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Is Riding In The Bed of a Pickup Truck Legal?

Posted by Richard Lawson | Aug 01, 2014 | 0 Comments

It depends on the circumstances.

Under O.C.G.A. § 40-8-79, “[i]t shall be unlawful for any person under the age of 18 to ride as a passenger in the uncovered bed of a pickup truck on any interstate highway in this state. The driver of any vehicle in violation of this Code section shall be guilty of a misdemeanor.”

As a misdemeanor traffic offense, the consequences can include up to a 12-month sentence and fines of up to $1000.  However, like most misdemeanor traffic offenses in Georgia, most people will not face much more than a fine.  Also, a person convicted of this code section will receive three points on the motor vehicle record.

The Georgia Court of Appeals made clear, in State v. McDuff, 252 Ga. App. 183, 555 S.E.2d 213 (2001), that minors riding in the open bed of a pickup truck must use a seatbelt, even if the truck is not operated on an interstate highway. The reason for this is subsection (a) of O.C.G.A. § 40-8-76.1 specifically includes pickup trucks that contained minors, and states that a law enforcement officer may stop and ticket a pickup truck driver for the failure to require a minor occupant to wear a seatbelt.

O.C.G.A. § 40-8-76.1, Use Of Safety Belts In Passenger Vehicles, states:

(a)  As used in this Code section, the term "passenger vehicle" means every motor vehicle, including, but not limited to, pickup trucks, vans, and sport utility vehicles, designed to carry ten passengers or fewer and used for the transportation of persons; provided, however, that such term shall not include motorcycles; motor driven cycles; or off-road vehicles or pickup trucks being used by an owner, driver, or occupant 18 years of age or older in connection with agricultural pursuits that are usual and normal to the user's farming operation.

(b)  Each occupant of the front seat of a passenger vehicle shall, while such passenger vehicle is being operated on a public road, street, or highway of this state, be restrained by a seat safety belt approved under Federal Motor Vehicle Safety Standard 208.

(c)  The requirement of subsection (b) of this Code section shall not apply to:

(1)  A driver or passenger frequently stopping and leaving the vehicle or delivering property from the vehicle, if the speed of the vehicle between stops does not exceed 15 miles per hour;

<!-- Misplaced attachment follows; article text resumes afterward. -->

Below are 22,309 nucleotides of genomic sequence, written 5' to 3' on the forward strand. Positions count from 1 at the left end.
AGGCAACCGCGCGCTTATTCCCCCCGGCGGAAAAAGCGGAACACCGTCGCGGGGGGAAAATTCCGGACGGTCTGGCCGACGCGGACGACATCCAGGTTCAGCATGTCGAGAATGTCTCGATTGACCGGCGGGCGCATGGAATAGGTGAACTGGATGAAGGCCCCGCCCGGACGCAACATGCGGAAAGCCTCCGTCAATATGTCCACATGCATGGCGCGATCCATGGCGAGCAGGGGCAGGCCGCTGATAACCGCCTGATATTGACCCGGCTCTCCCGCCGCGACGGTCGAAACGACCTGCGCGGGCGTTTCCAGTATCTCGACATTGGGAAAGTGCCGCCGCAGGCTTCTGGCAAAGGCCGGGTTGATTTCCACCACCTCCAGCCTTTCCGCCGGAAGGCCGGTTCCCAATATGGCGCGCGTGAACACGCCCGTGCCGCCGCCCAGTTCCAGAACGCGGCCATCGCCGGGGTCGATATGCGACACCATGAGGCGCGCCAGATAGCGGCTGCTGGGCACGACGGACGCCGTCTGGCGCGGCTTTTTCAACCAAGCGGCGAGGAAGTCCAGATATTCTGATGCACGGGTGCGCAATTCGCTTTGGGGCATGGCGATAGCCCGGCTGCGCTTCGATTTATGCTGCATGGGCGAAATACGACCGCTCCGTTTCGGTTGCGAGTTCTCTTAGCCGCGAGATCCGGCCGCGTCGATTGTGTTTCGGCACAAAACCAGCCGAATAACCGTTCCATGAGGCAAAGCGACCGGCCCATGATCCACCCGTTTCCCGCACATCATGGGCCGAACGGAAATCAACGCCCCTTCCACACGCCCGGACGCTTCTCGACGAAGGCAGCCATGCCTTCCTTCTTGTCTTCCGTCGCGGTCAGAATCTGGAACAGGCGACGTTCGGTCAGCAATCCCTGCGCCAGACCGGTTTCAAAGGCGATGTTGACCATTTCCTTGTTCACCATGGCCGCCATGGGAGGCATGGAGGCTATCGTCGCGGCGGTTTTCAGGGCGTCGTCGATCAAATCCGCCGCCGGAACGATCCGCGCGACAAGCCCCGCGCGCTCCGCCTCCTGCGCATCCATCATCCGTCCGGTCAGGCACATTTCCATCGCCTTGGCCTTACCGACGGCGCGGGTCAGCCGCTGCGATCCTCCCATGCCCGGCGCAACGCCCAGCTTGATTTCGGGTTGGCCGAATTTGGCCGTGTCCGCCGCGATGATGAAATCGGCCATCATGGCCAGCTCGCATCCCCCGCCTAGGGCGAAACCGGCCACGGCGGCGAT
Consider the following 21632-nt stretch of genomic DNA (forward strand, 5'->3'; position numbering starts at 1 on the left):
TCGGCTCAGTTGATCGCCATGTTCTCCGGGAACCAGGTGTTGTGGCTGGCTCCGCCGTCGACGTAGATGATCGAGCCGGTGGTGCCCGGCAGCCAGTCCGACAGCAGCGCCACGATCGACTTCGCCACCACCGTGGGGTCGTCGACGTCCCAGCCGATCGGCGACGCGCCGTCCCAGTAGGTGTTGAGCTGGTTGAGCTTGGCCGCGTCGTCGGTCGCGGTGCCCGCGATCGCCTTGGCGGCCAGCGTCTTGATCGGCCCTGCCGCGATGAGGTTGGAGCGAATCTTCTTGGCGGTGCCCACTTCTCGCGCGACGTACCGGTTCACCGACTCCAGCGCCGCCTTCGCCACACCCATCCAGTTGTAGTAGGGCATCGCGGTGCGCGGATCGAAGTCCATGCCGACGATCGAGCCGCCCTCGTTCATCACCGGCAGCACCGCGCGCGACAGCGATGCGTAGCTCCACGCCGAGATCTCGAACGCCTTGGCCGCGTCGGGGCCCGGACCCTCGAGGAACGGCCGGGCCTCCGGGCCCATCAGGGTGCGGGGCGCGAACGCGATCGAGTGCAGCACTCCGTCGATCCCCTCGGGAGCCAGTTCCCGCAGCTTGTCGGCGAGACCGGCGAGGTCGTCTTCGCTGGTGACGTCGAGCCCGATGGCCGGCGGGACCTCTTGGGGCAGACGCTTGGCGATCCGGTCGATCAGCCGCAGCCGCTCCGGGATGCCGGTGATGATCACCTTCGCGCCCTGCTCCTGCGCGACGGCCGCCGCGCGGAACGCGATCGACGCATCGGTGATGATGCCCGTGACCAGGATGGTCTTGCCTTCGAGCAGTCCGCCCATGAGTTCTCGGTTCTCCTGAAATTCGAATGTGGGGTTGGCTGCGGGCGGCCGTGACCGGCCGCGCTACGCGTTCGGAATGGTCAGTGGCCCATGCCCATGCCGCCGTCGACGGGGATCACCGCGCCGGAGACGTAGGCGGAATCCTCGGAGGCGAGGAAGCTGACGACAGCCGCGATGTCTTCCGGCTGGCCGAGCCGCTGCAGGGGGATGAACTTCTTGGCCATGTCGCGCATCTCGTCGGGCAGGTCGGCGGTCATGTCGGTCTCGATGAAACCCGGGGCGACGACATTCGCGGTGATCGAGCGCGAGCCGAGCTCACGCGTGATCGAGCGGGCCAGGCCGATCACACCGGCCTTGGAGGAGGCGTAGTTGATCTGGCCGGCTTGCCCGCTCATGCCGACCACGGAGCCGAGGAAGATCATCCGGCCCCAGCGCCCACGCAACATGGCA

(2)  A driver or passenger possessing a written statement from a physician that such person is unable, for medical or physical reasons, to wear a seat safety belt;

(3)  A driver or passenger possessing an official certificate or license endorsement issued by the appropriate agency in another state or country indicating that the driver is unable for medical, physical, or other valid reasons to wear a seat safety belt;

(4)  A driver operating a passenger vehicle in reverse;

(5)  A passenger vehicle with a model year prior to 1965;

(6)  A passenger vehicle which is not required to be equipped with seat safety belts under federal law;

(7)  A passenger vehicle operated by a rural letter carrier of the United States Postal Service while performing duties as a rural letter carrier;

(8)  A passenger vehicle from which a person is delivering newspapers; or

(9)  A passenger vehicle performing an emergency service.

For a police officer to cite someone for violating the seat belt rules, the officer must see the violation with an unobstructed view.

If you have been charged with any traffic violation, call an Atlanta Traffic Ticket Lawyer from our office today.

About the Author

Richard Lawson

Richard Lawson has devoted his entire career to DUI Defense. He exclusively handles DUI Cases. As a former DUI Prosecutor he knows both sides of your case. Put his experience to work for you. You only have 10 days to protect your right to drive. Call now for immediate attention. We are available 7 days a week, 24 hours a day.

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